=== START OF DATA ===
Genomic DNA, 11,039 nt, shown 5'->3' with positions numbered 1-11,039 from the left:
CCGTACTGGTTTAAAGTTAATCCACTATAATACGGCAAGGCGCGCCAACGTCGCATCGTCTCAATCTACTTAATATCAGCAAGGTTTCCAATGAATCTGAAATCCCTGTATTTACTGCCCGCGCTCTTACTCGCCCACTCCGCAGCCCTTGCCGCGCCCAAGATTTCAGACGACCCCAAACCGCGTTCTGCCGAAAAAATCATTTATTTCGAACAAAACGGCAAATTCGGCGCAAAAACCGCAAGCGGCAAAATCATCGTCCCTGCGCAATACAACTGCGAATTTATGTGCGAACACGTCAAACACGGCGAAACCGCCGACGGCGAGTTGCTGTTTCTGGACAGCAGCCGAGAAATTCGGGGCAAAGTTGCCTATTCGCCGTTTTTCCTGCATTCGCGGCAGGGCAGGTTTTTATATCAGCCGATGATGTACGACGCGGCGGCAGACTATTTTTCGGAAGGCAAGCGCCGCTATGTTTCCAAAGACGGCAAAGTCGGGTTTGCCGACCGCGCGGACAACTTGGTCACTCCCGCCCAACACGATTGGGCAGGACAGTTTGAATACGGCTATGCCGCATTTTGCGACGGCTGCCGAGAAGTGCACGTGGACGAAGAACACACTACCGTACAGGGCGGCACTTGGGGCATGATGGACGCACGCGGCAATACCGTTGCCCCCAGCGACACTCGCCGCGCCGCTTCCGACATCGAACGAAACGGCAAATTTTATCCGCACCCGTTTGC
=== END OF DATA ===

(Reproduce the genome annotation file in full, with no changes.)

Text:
Genomic DNA, 11,039 nt, shown 5'->3' with positions numbered 1-11,039 from the left:
CCGTACTGGTTTAAAGTTAATCCACTATAATACGGCAAGGCGCGCCAACGTCGCATCGTCTCAATCTACTTAATATCAGCAAGGTTTCCAATGAATCTGAAATCCCTGTATTTACTGCCCGCGCTCTTACTCGCCCACTCCGCAGCCCTTGCCGCGCCCAAGATTTCAGACGACCCCAAACCGCGTTCTGCCGAAAAAATCATTTATTTCGAACAAAACGGCAAATTCGGCGCAAAAACCGCAAGCGGCAAAATCATCGTCCCTGCGCAATACAACTGCGAATTTATGTGCGAACACGTCAAACACGGCGAAACCGCCGACGGCGAGTTGCTGTTTCTGGACAGCAGCCGAGAAATTCGGGGCAAAGTTGCCTATTCGCCGTTTTTCCTGCATTCGCGGCAGGGCAGGTTTTTATATCAGCCGATGATGTACGACGCGGCGGCAGACTATTTTTCGGAAGGCAAGCGCCGCTATGTTTCCAAAGACGGCAAAGTCGGGTTTGCCGACCGCGCGGACAACTTGGTCACTCCCGCCCAACACGATTGGGCAGGACAGTTTGAATACGGCTATGCCGCATTTTGCGACGGCTGCCGAGAAGTGCACGTGGACGAAGAACACACTACCGTACAGGGCGGCACTTGGGGCATGATGGACGCACGCGGCAATACCGTTGCCCCCAGCGACACTCGCCGCGCCGCTTCCGACATCGAACGAAACGGCAAATTTTATCCGCACCCGTTTGC